By Jennifer Dyer
If you were invited to a special needs prom, what would you expect to see? Quiet kids, plain snacks, maybe some sedate music, perhaps parents talking?
Then you haven’t seen the special needs prom held in my community.
Nine years ago, a mom decided she wanted to give her son a prom experience, but knew the school prom would be too overwhelming. She put together some ideas and invited her son’s special Olympics team mates.
Since then, the prom has grown to include all the kids with special needs in our community over age 13. Even after the kids graduate, they’re still invited.
The week before the event, a team of volunteers converge on the church’s gym and transform it into a wonderland. This year it was a candy landscape of 3-foot tall gingerbread men, frosted gingerbread houses, giant lollipops, basketball-sized candies, and more.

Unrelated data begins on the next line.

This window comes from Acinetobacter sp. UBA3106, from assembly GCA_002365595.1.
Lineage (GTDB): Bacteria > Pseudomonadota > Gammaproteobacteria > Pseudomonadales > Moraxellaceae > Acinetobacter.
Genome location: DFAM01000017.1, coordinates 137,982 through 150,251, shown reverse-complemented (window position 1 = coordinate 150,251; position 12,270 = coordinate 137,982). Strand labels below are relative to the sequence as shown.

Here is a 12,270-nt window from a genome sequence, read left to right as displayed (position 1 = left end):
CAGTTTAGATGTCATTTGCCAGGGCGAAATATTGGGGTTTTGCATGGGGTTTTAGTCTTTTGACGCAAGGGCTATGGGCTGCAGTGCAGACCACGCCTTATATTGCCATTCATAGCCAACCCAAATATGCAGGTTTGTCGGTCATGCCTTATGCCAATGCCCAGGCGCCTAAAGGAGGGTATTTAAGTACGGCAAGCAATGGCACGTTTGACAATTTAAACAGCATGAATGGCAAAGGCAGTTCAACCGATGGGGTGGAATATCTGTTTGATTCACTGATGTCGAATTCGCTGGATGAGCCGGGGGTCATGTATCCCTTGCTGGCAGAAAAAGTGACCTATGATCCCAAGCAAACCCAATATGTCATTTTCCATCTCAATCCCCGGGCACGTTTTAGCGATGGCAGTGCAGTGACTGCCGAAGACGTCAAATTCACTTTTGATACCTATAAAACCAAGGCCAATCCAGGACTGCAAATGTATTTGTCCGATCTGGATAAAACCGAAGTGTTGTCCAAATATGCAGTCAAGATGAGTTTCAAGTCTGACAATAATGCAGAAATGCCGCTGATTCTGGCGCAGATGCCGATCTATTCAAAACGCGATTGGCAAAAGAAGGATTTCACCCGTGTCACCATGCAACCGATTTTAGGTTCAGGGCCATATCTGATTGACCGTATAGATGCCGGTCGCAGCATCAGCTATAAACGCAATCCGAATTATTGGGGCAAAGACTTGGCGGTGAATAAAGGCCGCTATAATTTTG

Add onto that, tables laden with treats, many of them made with special dietary needs in mind. A DJ leads everyone to laugh, hug, dance, cheer, and dance some more.
My favorite moment is when the attendees line up outside the main doors and are introduced like royalty. When they enter the room, dear friends yell, cheer, and greet each other with huge hugs. The crowd of people, those who would be called special and everyone else, mingle together in one sweet group.
Although I was not able to attend this year, Rachel went with hubby. I don’t think she stopped moving and squealing.
For months, the community here talks about last year’s prom. When I see some of the people who attend the prom at the store, they stop and hug me, maybe mention something from the last event. The other half of the year, people look forward to next year’s prom. What will the decorations look like? What will they wear?
And it all started with a mom’s desire to make something special for her son. Other talented moms and volunteers have joined her along the way.
Events like this happen with scores of people in the background, but it started with a small spark of an idea, a mom’s heart to do something special.
I hope, in the years to come, other moms will start these kinds of events in their communities and that churches will get behind them, offering space, time, volunteers, and prayer. That people will gather to enjoy a special night with a truly special group of people.